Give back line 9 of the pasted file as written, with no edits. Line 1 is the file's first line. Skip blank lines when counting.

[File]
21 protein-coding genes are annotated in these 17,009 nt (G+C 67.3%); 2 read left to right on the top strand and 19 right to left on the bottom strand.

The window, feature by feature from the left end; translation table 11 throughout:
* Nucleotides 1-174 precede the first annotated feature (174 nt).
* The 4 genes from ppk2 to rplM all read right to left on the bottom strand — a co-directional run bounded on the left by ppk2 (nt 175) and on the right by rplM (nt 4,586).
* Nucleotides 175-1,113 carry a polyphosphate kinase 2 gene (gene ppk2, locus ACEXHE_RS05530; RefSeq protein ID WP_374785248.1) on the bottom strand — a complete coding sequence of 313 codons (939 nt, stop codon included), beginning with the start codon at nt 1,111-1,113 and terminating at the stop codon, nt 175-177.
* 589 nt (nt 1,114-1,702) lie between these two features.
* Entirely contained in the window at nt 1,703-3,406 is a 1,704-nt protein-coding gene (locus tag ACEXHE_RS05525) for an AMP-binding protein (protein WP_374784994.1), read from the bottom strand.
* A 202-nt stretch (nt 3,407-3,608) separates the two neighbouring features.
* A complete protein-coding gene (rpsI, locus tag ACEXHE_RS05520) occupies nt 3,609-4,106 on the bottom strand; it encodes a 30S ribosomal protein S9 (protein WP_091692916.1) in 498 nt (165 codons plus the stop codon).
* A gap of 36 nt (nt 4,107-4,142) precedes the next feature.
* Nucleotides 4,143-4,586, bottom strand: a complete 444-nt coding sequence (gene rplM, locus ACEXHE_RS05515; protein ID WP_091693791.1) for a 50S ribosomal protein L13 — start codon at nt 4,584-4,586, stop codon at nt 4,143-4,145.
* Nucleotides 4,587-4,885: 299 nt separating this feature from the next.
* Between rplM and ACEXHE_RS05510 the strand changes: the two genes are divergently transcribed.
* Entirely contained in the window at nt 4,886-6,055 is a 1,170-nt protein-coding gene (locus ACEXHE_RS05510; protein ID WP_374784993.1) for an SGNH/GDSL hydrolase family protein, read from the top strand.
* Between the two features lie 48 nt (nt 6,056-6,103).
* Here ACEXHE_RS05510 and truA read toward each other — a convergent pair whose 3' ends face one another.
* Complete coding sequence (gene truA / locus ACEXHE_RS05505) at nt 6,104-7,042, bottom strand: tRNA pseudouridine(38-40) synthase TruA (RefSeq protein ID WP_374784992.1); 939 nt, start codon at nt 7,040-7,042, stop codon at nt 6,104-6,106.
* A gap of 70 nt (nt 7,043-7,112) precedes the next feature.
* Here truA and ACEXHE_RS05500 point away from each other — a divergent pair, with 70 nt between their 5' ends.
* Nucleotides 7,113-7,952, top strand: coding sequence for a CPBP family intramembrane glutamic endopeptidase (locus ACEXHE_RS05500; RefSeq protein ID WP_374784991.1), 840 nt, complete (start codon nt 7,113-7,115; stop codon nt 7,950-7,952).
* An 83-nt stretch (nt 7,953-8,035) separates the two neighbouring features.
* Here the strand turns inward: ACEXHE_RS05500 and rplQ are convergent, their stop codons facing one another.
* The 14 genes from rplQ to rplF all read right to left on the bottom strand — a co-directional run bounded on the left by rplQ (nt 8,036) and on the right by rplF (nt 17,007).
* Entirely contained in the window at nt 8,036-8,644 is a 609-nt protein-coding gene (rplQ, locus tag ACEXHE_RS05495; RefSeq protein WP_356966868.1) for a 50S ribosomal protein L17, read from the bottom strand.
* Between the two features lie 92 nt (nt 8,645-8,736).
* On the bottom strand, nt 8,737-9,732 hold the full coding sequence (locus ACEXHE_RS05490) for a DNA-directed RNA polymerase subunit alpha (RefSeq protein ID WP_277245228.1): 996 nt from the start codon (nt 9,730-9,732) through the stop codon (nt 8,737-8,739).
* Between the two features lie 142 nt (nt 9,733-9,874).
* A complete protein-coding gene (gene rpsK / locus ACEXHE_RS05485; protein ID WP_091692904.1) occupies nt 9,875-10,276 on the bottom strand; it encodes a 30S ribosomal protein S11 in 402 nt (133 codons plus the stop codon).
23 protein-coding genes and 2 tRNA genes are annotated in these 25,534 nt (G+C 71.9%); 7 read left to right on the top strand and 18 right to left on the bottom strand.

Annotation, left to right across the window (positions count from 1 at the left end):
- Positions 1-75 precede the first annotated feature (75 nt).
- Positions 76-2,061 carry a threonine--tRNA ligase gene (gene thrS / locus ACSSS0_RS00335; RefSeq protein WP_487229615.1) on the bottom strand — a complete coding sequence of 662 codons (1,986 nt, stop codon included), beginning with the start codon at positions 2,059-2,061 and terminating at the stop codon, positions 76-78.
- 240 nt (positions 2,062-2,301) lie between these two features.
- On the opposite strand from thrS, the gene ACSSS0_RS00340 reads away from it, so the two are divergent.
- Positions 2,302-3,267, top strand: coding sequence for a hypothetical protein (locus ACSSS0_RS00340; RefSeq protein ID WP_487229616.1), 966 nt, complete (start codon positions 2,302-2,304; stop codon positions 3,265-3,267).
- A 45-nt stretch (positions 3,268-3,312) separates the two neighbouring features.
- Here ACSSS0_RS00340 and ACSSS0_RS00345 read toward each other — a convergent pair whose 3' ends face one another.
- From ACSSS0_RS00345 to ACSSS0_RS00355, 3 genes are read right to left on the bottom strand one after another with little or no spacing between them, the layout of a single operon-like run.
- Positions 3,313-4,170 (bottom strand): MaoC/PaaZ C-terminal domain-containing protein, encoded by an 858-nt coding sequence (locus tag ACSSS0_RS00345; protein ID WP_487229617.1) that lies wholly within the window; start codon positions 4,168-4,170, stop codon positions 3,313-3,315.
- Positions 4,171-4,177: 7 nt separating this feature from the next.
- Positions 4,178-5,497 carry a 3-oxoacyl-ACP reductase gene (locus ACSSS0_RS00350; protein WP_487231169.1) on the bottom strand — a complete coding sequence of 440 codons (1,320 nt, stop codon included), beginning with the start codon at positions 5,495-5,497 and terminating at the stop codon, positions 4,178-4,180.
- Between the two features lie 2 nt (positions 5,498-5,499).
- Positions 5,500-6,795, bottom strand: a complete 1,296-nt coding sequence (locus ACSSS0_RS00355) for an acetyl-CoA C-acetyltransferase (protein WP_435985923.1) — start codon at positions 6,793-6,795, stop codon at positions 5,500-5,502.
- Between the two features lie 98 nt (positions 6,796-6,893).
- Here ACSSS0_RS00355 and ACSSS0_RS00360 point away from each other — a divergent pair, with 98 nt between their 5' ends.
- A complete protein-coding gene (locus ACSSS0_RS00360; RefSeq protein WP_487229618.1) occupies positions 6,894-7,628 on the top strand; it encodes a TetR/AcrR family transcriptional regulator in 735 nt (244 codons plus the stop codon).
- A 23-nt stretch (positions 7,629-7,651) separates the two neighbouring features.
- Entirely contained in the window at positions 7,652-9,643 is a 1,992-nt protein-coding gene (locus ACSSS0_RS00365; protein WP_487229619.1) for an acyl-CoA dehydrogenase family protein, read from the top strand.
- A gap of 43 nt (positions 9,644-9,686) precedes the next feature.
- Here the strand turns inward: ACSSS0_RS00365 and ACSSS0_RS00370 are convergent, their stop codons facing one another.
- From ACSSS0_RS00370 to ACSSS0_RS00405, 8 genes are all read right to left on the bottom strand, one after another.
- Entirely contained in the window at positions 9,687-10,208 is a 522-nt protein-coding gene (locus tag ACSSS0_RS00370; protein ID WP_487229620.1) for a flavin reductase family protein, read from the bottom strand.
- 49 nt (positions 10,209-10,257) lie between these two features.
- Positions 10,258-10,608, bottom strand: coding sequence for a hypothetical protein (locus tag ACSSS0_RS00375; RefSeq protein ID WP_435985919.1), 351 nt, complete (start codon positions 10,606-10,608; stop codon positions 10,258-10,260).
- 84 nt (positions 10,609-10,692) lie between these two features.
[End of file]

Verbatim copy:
* A complete protein-coding gene (rpsI, locus tag ACEXHE_RS05520) occupies nt 3,609-4,106 on the bottom strand; it encodes a 30S ribosomal protein S9 (protein WP_091692916.1) in 498 nt (165 codons plus the stop codon).